llen        += wwidth + 1;                      // Add a word and a space ot the current line.

        if (pents[jdx].score == -1)                     // If we haven't solved the subproblem at this
        {                                               // potential line-break, go ahead and do so.
            PlassBreak(pents, jdx, idealwidth, maxwidth);
        }

        if ((lscore + pents[jdx].score) < bscore)       // Is this new score better the current score?
        {
            bscore  = lscore + pents[jdx].score;        // Update to this new score and also
            btail   = jdx;                              // track the new tail.
        }

        ++jdx;                                          // Look at the next word.
    }

    pents[idx].score    = bscore;                       // Write down the best score
    pents[idx].next     = btail;                        // and tail for this subproblem.

    if ((pents[idx].next + 1) == pents.size())          // The last line of the paragraph doesn't
    {                                                   // contribute to the score.
        pents[idx].score    = 0;
    }
}

Further optimizations & features

The run-time (complexity) of the presented Knuth-Plass line-breaking algorithm is:

              2
O(min(n * w, n ))

For n line-breaks and w words per line (expected).

There are two basic tweaks to the Knuth-Plass algorithm, as shown, that can reduce the algorithmic complexity. The first is to separate the scanning phase from the best subproblem selection phase. That is, we should first scan ahead, look at each additional word, score the word based on its proximity to the ideal line, and order the words by their score:

linelength      = len(pents[idx].word)
potentialwords  = []
while jdx,word in enumerate(pents[idx:]):
    if linelength + len(pents[jdx].word) >= maxwidth: break
    linelength  += len(pents[jdx].word) + 1
    score       = (idealwidth - linelength)^2
    potentialwords.append((score,word))
potentialwords.sort()

The second tweak is to keep track, globally, of the best score found so far. Combined with the first tweak, the algorithm will only choose 'better' scores, monotonically, and reject 'really bad' subproblems more quickly.

The last change we consider is to add per-line widths. This is done by passing in an array of ideal- and max- line widths into the PlassBreak algorithm, rather than just an ideal- and max- line value.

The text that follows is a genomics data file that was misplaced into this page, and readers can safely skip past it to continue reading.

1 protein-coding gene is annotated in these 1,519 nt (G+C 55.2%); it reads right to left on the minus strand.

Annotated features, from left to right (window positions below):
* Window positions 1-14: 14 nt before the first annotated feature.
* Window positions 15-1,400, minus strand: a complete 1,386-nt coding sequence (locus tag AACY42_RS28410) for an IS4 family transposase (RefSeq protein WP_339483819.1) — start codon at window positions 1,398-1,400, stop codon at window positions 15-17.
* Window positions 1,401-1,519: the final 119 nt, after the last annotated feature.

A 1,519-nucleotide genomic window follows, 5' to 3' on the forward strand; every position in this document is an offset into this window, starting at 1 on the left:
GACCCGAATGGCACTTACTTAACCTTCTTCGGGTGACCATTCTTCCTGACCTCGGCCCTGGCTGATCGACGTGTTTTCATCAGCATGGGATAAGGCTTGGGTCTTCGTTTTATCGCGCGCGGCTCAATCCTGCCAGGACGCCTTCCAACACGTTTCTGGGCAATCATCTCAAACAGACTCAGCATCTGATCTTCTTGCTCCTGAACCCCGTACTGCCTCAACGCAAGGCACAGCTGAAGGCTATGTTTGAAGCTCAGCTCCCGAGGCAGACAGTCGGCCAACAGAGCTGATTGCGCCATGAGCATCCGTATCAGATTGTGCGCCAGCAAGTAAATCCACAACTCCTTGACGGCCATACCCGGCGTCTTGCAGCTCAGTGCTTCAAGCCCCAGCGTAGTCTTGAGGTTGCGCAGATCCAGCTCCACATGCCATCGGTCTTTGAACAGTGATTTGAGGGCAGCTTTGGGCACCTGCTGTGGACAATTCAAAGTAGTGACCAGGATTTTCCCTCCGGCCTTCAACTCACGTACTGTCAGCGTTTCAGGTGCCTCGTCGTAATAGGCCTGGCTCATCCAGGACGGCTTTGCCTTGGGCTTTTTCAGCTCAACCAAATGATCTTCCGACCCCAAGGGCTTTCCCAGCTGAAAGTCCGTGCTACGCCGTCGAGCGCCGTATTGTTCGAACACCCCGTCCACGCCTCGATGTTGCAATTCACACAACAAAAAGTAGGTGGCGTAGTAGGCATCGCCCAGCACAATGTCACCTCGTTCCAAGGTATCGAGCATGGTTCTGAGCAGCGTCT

https://bugzilla.mozilla.org/show_bug.cgi?id=630181#c8

callcc 2012-02-11 03:10:59 PST The algorithm can be implemented to run in O(n) time[2,3]. In fact, even the dynamic programming solution will run in O(min(w * n, n^2)) time[5], where w is the maximum number of words on a line. Since w is fixed, the algorithm is linear for large n.

For a true linear time algorithm you have to make some assumptions on the cost function (namely, concavity). This is usually not a problem, but I think that it may be incompatible with varying line widths. There is yet another way to implement the algorithm which runs in O(n log n) time[1], but apparently with smaller constants than the O(n) algorithm[2].

Now, while I don't know the complexities of the CSS float model, I would really appreciate to have some way to render aesthetically pleasing text in a browser. It does not have to support all the bells and whistles of normal HTML text - even a simple text field would be nice.

Paragraph formatting is pretty much a solved problem in academia and I'm posting this to point you or potential implementors at the relevant literature. However, in my opinion, implementing the dynamic programming algorithm with max line cutoff is both easy and fast enough.

References:

The first line of research is into the "least weight subsequence problem", of which Knuth-Plass paragraph formation is a special case. All papers assume that the cost function is concave.

[1] D.S. Hirschberg and L.L. Larmore, The Least Weight Subsequence Problem (This contains both an O(n log n) time algorithm and an O(n) algorithm with additional assumptions.)

[2] Robert Wilber. 1988. The concave least-weight subsequence problem revisited (The first O(n) algorithm which works with any concave cost function.)

[3] Z. Galil and K. Park. 1990. A linear-time algorithm for concave one-dimensional dynamic programming (A simplified O(n) algorithm.)

Both [2] and [3] depend on an algorithm for "monotone matrix search", which is described in:

[4] A Aggarwal, M Klawe, S Moran, P Shor, and R Wilber. 1986. Geometric applications of a matrix searching algorithm

Finally, for the cost function used by TeX you will have to consult the relevant chapter in Knuth's "Digital Typography" book. Additionally, there is a paper/literate program which implements an O(n) time algorithm:

[5] Oege de Moor and Jeremy Gibbons. 1997. Bridging the Algorithm Gap: a Linear-Time Functional Program for Paragraph Formatting